The parameters include the stochastic parameters that define the probability distribution. For the Poisson distribution the demand mean and standard deviation are entirely determined by the expected demand during the lead time. For the Normal distribution, the mean is the expected demand during the lead time, but we specify the standard deviation. For the Normal LT option, we specify the mean and standard deviation of the demand during the lead time. The dialog above results if the Normal LT options is chosen for on the inventory definition dialog.

One additional parameter is the Maximum Probability Short. For stochastic models, the reorder point determines the risk that the inventory will be exhausted during a cycle. Designers often want to limit this to some small value. We provide this option with this parameter. Optimum solutions are limited to assure that this maximum is not exceeded.

The number of display options is also increased for a stochastic model as shown below. The two options on the bottom are only relevant when demand is random.


An Example with a Poisson Distribution for Demand

We show three examples with different probability distributions for demand. We do not show the instance results, but they are available when the user wants to experiment with non-optimum results. The examples show the optimum results. The optimum selects the lot size and fill rate that maximizes total expected profit.

The example describes a situation when the mean demand rate is 20 per week and the lead time is one week. The optimum lot size and fill rate are shown in the display at the left. The reorder point that determines this result is 28.

Note that the expected demand during the week is 20. The extra 8 units guard against the occurrence of shortages. It is optimum for the costs indicated.

All the results that appear below the optimum solution are expected values since they all depend on the random demand. We have changed the format of some of the cells to see the results more accurately

One interesting result is the probability of a shortage (second from the bottom). This is the probability that a shortage will occur in an inventory cycle.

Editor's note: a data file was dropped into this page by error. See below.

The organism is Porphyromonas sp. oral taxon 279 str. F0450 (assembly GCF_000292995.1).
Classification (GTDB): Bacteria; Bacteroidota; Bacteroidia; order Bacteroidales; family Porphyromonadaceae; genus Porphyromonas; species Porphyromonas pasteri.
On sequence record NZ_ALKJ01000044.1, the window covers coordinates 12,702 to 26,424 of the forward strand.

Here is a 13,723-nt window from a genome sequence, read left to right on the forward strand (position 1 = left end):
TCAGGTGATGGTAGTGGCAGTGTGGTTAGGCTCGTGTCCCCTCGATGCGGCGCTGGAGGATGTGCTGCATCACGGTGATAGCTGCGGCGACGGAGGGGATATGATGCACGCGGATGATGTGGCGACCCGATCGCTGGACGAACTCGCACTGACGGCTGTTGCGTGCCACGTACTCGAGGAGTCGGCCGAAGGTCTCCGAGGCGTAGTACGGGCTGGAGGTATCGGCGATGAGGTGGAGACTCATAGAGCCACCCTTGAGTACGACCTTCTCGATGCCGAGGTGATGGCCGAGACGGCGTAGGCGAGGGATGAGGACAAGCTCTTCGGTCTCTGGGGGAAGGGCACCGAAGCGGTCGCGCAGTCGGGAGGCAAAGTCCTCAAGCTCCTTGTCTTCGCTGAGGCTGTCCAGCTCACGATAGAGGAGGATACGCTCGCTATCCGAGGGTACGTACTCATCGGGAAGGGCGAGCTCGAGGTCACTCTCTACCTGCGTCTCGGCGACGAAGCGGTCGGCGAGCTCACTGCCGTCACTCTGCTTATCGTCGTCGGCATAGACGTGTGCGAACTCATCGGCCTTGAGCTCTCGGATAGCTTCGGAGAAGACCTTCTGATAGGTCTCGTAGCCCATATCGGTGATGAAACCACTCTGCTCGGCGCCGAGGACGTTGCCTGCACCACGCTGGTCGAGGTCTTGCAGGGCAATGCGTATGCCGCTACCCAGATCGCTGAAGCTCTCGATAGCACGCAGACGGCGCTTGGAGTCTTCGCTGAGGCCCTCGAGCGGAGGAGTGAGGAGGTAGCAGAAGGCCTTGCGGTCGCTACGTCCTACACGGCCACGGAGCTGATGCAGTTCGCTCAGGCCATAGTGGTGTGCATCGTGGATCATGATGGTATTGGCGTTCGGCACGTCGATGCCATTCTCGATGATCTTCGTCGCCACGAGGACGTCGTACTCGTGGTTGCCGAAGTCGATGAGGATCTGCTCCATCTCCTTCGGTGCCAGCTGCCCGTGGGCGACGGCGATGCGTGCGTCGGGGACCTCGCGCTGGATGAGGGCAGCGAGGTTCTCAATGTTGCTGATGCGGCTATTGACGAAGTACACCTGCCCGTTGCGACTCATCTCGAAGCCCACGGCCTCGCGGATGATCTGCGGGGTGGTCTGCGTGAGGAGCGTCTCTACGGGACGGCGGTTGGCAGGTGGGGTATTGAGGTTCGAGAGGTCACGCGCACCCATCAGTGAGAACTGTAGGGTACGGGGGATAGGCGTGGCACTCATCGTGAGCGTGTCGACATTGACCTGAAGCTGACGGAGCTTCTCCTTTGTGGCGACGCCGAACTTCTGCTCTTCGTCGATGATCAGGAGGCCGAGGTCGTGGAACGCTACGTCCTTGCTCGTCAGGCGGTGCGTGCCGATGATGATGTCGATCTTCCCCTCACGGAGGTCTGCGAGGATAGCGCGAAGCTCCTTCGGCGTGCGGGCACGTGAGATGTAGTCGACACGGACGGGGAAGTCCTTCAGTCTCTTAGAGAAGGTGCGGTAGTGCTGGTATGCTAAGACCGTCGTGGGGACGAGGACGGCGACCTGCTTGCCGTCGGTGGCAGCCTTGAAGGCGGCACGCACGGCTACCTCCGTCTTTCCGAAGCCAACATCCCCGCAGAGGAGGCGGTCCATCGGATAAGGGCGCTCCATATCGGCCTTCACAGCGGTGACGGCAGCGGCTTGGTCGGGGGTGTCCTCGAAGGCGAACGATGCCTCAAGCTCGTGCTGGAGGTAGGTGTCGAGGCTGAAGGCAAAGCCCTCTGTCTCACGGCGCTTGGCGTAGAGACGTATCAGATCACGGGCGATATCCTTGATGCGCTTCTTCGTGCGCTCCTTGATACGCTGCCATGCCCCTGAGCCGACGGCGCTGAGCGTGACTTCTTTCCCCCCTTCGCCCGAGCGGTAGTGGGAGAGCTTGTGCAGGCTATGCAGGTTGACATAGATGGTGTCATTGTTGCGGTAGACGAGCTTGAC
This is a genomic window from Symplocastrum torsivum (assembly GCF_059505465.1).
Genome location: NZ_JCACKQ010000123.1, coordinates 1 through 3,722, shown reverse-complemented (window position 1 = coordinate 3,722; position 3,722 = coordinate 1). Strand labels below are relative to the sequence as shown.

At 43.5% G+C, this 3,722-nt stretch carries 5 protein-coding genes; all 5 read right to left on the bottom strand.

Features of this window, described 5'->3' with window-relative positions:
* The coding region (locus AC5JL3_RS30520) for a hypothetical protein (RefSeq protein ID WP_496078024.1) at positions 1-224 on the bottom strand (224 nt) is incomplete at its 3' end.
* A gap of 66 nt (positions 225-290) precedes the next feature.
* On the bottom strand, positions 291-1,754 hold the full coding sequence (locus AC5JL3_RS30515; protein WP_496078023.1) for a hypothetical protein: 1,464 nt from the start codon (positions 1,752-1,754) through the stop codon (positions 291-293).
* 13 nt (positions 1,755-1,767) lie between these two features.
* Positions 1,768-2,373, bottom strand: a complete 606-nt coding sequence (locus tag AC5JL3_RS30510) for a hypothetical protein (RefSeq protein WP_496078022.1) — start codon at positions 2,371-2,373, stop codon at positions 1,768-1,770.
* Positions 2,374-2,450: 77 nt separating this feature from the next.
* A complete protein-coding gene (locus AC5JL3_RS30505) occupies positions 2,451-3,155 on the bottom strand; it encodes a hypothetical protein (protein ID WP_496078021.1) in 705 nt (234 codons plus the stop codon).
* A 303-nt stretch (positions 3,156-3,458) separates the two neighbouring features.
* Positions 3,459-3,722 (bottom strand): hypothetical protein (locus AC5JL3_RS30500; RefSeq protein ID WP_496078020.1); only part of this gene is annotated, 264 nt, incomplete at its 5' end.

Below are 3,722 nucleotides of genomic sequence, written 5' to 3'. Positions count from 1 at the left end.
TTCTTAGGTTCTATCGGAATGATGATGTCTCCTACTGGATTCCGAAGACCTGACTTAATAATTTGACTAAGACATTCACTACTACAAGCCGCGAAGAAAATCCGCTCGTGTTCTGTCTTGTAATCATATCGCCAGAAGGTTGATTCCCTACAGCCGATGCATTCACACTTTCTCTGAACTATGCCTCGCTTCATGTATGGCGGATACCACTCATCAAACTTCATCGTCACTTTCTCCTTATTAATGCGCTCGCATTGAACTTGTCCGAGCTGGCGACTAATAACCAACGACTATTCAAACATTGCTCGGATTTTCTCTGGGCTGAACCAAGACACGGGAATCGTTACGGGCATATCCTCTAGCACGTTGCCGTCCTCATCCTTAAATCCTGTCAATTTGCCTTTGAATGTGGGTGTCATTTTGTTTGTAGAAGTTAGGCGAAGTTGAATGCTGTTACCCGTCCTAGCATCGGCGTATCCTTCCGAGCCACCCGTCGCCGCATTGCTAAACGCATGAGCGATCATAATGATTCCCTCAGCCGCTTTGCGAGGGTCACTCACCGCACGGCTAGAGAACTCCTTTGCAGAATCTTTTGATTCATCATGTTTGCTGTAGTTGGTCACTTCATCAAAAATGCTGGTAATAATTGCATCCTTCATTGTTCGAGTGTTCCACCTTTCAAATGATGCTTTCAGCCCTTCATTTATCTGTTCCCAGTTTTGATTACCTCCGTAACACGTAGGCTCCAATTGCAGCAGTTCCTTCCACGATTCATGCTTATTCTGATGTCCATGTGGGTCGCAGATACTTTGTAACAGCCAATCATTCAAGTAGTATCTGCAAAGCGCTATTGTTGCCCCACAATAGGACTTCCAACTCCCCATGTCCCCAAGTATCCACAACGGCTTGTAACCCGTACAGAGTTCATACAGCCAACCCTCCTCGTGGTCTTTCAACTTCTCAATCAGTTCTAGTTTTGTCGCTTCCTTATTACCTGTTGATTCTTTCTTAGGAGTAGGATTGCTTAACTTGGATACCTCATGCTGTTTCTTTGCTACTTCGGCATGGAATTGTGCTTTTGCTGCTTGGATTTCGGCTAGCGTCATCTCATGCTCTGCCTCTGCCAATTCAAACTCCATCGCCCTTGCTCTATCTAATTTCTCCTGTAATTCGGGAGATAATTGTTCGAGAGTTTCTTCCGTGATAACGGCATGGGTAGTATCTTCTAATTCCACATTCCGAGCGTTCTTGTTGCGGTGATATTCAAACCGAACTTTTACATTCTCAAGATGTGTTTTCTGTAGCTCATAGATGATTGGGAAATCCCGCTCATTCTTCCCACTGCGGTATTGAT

The safety stock measures the increased inventory level that is added due to protect against uncertainty. It is the difference between the reorder point and the expected demand.


An Example with a Normal Distribution for Demand


When demand during the lead time is relatively large, it is more reasonable to assume that the demand is Normally distributed. In the example case, the mean is the expected demand during the lead time (100 for the example). The standard deviation per week is a parameter. We often assume the standard deviation is the square root of the mean.

For the example the mean demand during the one week lead time is 100 and the standard deviation is 10. The optimum solution has a safety stock of about 13 units and an order quantity of 245. The risk of stockout during a cycle is 0.103.

When the Poisson distribution is chosen and the mean demand is greater than 30, the Normal distribution is used as an approximation.



An Example with a Normal Distribution for Demand during the Lead Time


For some situations the lead time is not given, but we know the distribution of the demand during the lead time. The Normal LT is designed for this situation. The data includes the lead time, but its value does not affect the reorder point. Rather the data provides both the mean and standard deviation of demand during the lead time.

This example uses the same data as the previous example, but the standard deviation is 30 rather than 10. The safety stock is increased to 52 units.

The lead time as an impact in all the models in that the order quantity must be at least as great as the expected demand during the lead time plus three times the standard deviation. This makes it very improbable that the demand during a cycle will exceed the order quantity.

  The models can all be adapted for a finite production rate.
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Operations Management / Industrial Engineering
by Paul A. Jensen
Copyright 2004 - All rights reserved